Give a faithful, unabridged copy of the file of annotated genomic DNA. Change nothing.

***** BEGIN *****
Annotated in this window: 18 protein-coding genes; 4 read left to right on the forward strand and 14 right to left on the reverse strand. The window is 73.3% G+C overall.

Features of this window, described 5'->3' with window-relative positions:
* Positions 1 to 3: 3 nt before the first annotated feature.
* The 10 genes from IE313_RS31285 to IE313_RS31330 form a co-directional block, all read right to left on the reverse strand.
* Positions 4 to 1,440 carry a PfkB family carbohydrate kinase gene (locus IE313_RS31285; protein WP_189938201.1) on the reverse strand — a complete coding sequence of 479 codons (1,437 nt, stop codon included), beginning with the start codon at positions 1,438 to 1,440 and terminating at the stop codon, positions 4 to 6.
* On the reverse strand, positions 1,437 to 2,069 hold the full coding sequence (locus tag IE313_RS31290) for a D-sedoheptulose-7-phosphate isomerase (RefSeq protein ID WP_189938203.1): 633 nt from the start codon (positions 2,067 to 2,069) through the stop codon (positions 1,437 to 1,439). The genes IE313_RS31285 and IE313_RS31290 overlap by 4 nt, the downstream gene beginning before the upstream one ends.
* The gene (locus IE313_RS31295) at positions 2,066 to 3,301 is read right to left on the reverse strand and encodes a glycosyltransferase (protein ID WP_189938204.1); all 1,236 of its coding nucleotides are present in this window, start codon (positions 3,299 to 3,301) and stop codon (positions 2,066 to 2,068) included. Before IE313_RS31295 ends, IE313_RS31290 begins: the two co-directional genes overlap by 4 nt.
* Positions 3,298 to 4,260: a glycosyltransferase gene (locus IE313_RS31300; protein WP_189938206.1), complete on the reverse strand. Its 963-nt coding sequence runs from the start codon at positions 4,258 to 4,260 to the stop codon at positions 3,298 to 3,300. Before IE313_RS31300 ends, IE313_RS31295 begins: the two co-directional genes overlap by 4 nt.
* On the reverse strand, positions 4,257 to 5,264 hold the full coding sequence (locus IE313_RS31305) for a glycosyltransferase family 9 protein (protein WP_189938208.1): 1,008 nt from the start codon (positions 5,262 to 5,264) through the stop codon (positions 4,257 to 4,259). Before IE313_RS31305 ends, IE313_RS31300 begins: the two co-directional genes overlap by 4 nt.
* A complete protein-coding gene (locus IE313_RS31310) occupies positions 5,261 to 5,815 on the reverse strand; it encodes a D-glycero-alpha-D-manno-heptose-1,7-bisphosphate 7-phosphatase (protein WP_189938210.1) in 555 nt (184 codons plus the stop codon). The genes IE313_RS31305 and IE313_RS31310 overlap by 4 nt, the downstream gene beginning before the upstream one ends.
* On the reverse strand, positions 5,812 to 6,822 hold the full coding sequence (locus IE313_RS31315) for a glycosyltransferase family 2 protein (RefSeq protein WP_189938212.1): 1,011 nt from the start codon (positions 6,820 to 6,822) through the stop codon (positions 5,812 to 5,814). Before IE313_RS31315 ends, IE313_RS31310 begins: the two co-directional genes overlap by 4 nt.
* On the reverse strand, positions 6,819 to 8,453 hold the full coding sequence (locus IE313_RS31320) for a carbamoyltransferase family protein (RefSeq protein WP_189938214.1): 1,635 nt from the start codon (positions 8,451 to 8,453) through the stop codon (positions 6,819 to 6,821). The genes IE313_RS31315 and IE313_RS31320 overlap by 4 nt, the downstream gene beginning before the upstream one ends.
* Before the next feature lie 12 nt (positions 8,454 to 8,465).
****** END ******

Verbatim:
Annotated in this window: 18 protein-coding genes; 4 read left to right on the forward strand and 14 right to left on the reverse strand. The window is 73.3% G+C overall.

Features of this window, described 5'->3' with window-relative positions:
* Positions 1 to 3: 3 nt before the first annotated feature.
* The 10 genes from IE313_RS31285 to IE313_RS31330 form a co-directional block, all read right to left on the reverse strand.
* Positions 4 to 1,440 carry a PfkB family carbohydrate kinase gene (locus IE313_RS31285; protein WP_189938201.1) on the reverse strand — a complete coding sequence of 479 codons (1,437 nt, stop codon included), beginning with the start codon at positions 1,438 to 1,440 and terminating at the stop codon, positions 4 to 6.
* On the reverse strand, positions 1,437 to 2,069 hold the full coding sequence (locus tag IE313_RS31290) for a D-sedoheptulose-7-phosphate isomerase (RefSeq protein ID WP_189938203.1): 633 nt from the start codon (positions 2,067 to 2,069) through the stop codon (positions 1,437 to 1,439). The genes IE313_RS31285 and IE313_RS31290 overlap by 4 nt, the downstream gene beginning before the upstream one ends.
* The gene (locus IE313_RS31295) at positions 2,066 to 3,301 is read right to left on the reverse strand and encodes a glycosyltransferase (protein ID WP_189938204.1); all 1,236 of its coding nucleotides are present in this window, start codon (positions 3,299 to 3,301) and stop codon (positions 2,066 to 2,068) included. Before IE313_RS31295 ends, IE313_RS31290 begins: the two co-directional genes overlap by 4 nt.
* Positions 3,298 to 4,260: a glycosyltransferase gene (locus IE313_RS31300; protein WP_189938206.1), complete on the reverse strand. Its 963-nt coding sequence runs from the start codon at positions 4,258 to 4,260 to the stop codon at positions 3,298 to 3,300. Before IE313_RS31300 ends, IE313_RS31295 begins: the two co-directional genes overlap by 4 nt.
* On the reverse strand, positions 4,257 to 5,264 hold the full coding sequence (locus IE313_RS31305) for a glycosyltransferase family 9 protein (protein WP_189938208.1): 1,008 nt from the start codon (positions 5,262 to 5,264) through the stop codon (positions 4,257 to 4,259). Before IE313_RS31305 ends, IE313_RS31300 begins: the two co-directional genes overlap by 4 nt.
* A complete protein-coding gene (locus IE313_RS31310) occupies positions 5,261 to 5,815 on the reverse strand; it encodes a D-glycero-alpha-D-manno-heptose-1,7-bisphosphate 7-phosphatase (protein WP_189938210.1) in 555 nt (184 codons plus the stop codon). The genes IE313_RS31305 and IE313_RS31310 overlap by 4 nt, the downstream gene beginning before the upstream one ends.
* On the reverse strand, positions 5,812 to 6,822 hold the full coding sequence (locus IE313_RS31315) for a glycosyltransferase family 2 protein (RefSeq protein WP_189938212.1): 1,011 nt from the start codon (positions 6,820 to 6,822) through the stop codon (positions 5,812 to 5,814). Before IE313_RS31315 ends, IE313_RS31310 begins: the two co-directional genes overlap by 4 nt.
* On the reverse strand, positions 6,819 to 8,453 hold the full coding sequence (locus IE313_RS31320) for a carbamoyltransferase family protein (RefSeq protein WP_189938214.1): 1,635 nt from the start codon (positions 8,451 to 8,453) through the stop codon (positions 6,819 to 6,821). The genes IE313_RS31315 and IE313_RS31320 overlap by 4 nt, the downstream gene beginning before the upstream one ends.
* Before the next feature lie 12 nt (positions 8,454 to 8,465).